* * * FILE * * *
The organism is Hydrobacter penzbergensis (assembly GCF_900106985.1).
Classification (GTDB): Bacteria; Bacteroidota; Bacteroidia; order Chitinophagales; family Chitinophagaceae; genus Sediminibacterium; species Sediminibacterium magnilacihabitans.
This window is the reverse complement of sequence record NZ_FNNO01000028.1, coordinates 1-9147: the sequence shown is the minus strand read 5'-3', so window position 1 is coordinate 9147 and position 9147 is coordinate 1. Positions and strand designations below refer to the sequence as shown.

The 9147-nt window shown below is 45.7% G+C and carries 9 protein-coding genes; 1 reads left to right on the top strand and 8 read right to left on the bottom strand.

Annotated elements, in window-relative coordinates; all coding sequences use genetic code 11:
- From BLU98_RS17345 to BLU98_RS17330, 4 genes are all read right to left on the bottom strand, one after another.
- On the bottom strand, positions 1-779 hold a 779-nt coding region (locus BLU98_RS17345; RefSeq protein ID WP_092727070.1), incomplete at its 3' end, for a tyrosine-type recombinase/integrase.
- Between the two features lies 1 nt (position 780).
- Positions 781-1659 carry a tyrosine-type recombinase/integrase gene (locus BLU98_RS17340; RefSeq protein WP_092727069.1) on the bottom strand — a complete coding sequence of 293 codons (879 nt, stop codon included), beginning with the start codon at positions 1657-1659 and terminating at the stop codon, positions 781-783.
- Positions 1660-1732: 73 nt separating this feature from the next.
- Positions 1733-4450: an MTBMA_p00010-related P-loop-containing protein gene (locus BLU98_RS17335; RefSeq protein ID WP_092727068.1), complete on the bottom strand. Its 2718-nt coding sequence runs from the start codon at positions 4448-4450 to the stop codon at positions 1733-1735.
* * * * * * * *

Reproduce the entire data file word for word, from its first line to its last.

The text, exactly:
The organism is Hydrobacter penzbergensis (assembly GCF_900106985.1).
Classification (GTDB): Bacteria; Bacteroidota; Bacteroidia; order Chitinophagales; family Chitinophagaceae; genus Sediminibacterium; species Sediminibacterium magnilacihabitans.
This window is the reverse complement of sequence record NZ_FNNO01000028.1, coordinates 1-9147: the sequence shown is the minus strand read 5'-3', so window position 1 is coordinate 9147 and position 9147 is coordinate 1. Positions and strand designations below refer to the sequence as shown.

The 9147-nt window shown below is 45.7% G+C and carries 9 protein-coding genes; 1 reads left to right on the top strand and 8 read right to left on the bottom strand.

Annotated elements, in window-relative coordinates; all coding sequences use genetic code 11:
- From BLU98_RS17345 to BLU98_RS17330, 4 genes are all read right to left on the bottom strand, one after another.
- On the bottom strand, positions 1-779 hold a 779-nt coding region (locus BLU98_RS17345; RefSeq protein ID WP_092727070.1), incomplete at its 3' end, for a tyrosine-type recombinase/integrase.
- Between the two features lies 1 nt (position 780).
- Positions 781-1659 carry a tyrosine-type recombinase/integrase gene (locus BLU98_RS17340; RefSeq protein WP_092727069.1) on the bottom strand — a complete coding sequence of 293 codons (879 nt, stop codon included), beginning with the start codon at positions 1657-1659 and terminating at the stop codon, positions 781-783.
- Positions 1660-1732: 73 nt separating this feature from the next.
- Positions 1733-4450: an MTBMA_p00010-related P-loop-containing protein gene (locus BLU98_RS17335; RefSeq protein ID WP_092727068.1), complete on the bottom strand. Its 2718-nt coding sequence runs from the start codon at positions 4448-4450 to the stop codon at positions 1733-1735.